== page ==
Many animals find loud noises scary so Bonfire Night is a particularly difficult time for pets. It’s important to know when your pets are distressed and how to help them cope, as well as keeping them safe! Getting the right advice is essential for keeping pets protected from the dangers associated with Bonfire Night. Here’s everything you should know about pet safety.
Enjoying fireworks and minimising stress for pets
Bonfire Night is a great time for the whole family and having pets doesn’t mean you shouldn’t join in on all the fun. However, there are ways to minimise the stress that pets go through.
Go to an organised event
Instead of having your friends and family around for the fireworks, why not go to a public display?
Local firework displays are at a set time which reduces the number of fireworks which let off in an area and help reduce the stress for local pets.
Organised events are also much safer than letting fireworks off yourself.
Host your own display
If you do want to host your own Bonfire Night, there are steps you should take to make it as stressful as possible for the animals around you.
Start by telling your neighbours so they can minimise the stress of their own nervous pets.
Also, hold the event as close to Bonfire Night as you can, this will mean that fireworks are not being let off for a prolonged period of time.
Keeping cats and dogs safe on Bonfire Night
Cats and dogs require extra attention during the fireworks period. They can escape and be in real danger if not cared for properly. Follow these steps to keep your cats and dogs safe:
- To ensure your pets are safe, you should keep cats and dogs indoors during fireworks and when bonfires are lit. Never take dogs to a display and if you have a cat make sure the cat flap is shut. Staying at home with your pets will also reassure them that they are not alone.
- Keep the television or radio on to distract pets noises outside. A bone or catnip toy will also keep them occupied when fireworks go off.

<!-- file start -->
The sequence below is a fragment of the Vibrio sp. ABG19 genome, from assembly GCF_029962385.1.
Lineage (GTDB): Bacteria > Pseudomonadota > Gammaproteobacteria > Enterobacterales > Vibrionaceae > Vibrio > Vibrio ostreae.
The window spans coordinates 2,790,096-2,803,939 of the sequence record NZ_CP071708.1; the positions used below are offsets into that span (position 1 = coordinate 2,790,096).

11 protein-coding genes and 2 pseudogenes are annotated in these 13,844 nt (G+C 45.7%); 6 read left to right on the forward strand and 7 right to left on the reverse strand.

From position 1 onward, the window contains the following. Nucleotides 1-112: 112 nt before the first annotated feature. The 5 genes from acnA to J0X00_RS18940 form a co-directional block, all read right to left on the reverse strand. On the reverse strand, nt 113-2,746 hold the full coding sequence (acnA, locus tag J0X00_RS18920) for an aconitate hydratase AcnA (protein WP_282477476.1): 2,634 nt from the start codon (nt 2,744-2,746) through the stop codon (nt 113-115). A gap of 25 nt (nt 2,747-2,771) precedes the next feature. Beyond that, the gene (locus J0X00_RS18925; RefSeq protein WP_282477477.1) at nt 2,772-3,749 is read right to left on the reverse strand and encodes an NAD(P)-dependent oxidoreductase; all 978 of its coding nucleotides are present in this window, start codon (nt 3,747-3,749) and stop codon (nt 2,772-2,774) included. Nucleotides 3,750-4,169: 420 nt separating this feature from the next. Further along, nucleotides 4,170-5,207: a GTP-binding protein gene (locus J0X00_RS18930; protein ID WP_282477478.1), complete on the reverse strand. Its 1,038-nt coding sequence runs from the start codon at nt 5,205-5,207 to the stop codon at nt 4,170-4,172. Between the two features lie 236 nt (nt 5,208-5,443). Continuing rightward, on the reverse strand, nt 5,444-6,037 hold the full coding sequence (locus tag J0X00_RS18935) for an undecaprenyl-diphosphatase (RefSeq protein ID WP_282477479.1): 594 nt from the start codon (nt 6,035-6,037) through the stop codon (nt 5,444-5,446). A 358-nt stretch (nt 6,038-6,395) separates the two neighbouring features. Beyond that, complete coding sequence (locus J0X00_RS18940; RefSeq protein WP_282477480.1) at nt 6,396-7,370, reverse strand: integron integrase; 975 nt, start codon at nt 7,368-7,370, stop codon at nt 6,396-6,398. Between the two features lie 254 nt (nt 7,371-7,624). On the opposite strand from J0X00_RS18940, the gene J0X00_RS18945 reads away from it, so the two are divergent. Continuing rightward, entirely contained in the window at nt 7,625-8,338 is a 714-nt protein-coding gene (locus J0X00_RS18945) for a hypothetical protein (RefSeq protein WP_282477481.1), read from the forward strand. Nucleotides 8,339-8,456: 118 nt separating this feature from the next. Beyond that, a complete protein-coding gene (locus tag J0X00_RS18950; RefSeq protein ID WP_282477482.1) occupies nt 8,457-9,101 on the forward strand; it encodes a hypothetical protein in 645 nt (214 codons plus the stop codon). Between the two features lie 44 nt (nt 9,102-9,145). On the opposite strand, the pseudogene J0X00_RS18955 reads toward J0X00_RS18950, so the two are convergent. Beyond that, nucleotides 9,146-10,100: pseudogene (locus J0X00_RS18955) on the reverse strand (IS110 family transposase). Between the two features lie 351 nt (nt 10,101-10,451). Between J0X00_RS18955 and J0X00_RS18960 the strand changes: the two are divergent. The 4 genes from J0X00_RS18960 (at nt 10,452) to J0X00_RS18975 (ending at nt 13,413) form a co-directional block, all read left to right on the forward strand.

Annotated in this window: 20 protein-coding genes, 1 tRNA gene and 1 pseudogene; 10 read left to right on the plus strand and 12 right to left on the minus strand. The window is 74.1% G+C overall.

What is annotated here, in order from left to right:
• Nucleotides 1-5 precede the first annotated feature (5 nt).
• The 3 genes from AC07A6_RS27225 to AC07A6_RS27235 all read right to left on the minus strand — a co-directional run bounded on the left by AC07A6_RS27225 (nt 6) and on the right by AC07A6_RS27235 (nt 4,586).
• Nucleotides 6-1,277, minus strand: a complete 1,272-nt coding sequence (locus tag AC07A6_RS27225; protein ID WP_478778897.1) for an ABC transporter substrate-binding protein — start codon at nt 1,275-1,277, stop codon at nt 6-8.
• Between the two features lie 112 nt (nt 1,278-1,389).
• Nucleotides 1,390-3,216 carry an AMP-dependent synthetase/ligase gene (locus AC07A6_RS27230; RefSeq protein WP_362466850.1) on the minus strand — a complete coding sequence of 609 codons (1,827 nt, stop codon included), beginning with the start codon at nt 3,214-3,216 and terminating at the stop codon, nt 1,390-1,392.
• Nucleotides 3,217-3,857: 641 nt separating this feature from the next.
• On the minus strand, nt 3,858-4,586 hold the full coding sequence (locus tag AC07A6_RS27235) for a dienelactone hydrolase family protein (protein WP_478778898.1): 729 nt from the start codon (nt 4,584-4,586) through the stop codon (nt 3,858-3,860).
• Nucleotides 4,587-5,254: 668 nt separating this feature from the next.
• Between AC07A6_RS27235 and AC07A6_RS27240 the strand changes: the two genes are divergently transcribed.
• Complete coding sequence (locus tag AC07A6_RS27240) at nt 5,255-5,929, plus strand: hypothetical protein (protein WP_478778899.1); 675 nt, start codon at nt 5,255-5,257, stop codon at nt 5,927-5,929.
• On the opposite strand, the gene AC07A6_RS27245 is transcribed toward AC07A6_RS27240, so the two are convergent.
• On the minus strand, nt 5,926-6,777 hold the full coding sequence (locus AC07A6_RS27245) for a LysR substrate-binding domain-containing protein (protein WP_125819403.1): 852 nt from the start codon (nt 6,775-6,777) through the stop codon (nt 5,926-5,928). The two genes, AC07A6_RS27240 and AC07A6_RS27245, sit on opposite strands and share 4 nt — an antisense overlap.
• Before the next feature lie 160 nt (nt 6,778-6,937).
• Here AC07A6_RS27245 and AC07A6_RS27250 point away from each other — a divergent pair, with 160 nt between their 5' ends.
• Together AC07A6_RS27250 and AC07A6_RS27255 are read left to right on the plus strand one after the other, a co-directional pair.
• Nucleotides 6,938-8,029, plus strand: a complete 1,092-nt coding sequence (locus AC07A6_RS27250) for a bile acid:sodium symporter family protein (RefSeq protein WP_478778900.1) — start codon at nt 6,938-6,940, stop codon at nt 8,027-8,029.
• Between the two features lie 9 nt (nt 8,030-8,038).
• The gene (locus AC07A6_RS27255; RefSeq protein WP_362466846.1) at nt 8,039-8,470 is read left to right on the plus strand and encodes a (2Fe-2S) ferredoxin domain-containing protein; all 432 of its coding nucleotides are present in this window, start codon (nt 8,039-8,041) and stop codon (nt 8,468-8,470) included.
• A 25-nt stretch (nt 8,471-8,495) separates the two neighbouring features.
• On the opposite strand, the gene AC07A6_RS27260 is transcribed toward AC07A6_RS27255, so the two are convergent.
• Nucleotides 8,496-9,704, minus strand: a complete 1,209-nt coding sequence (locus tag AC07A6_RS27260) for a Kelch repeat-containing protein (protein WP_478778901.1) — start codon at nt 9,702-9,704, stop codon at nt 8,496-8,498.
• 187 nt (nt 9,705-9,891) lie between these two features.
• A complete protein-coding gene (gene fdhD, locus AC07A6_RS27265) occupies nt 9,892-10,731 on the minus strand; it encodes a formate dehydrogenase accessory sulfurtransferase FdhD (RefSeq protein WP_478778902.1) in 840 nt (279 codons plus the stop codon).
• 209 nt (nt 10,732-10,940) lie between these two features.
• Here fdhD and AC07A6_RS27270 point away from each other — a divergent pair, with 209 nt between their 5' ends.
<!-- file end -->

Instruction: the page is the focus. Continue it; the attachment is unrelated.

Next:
- Try to ignore any fearful behaviour by soothing as this tells your pet something is wrong, let them find a safe space to hide in the home. Stay calm and relaxed, pets can pick up on our emotions and become anxious if we do.
- Take your dog for a walk before it gets dark and keeps them on a lead so that they don’t run off if spooked by any fireworks.
Looking after small animals on Bonfire Night
Don’t forget about rabbits, guinea pigs, rats and hamsters during Bonfire Night. Loud noises are also scary for smaller pets. Here’s what you should do to keep them safe.
- Cover hutches or aviaries with a blanket to muffle the loud bangs and block any flashes of light which may distress them.
- Supply lots of extra bedding for small animals to burrow into, this will help make them feel safer.
- Bring hutches indoors or if this isn’t possible move to a shed or garage where they will be more sheltered from the loud noises.
Taking care of larger animals on Bonfire Night
It can be tricky looking after larger animals such as horses, goats and donkeys when fireworks are going off. But, there are steps you can take to make it more comfortable for them.
- Never set off fireworks near a stable or padlock and tell neighbours to be aware of the animals outdoors around them.
- If a large animal bolts or escapes from a stable, don’t try to get it in it.
- If you have a particularly anxious animal, consider moving it to a different place for a night.
Plan ahead and be prepared!
The most important thing to remember is to plan ahead if you are extremely worried about how a pet may react on Bonfire Night, speak to a vet. Some may recommend diffusers for dogs and cats which will emit calming chemicals and keep your pet feeling less stressed. This is especially useful for dogs and cats.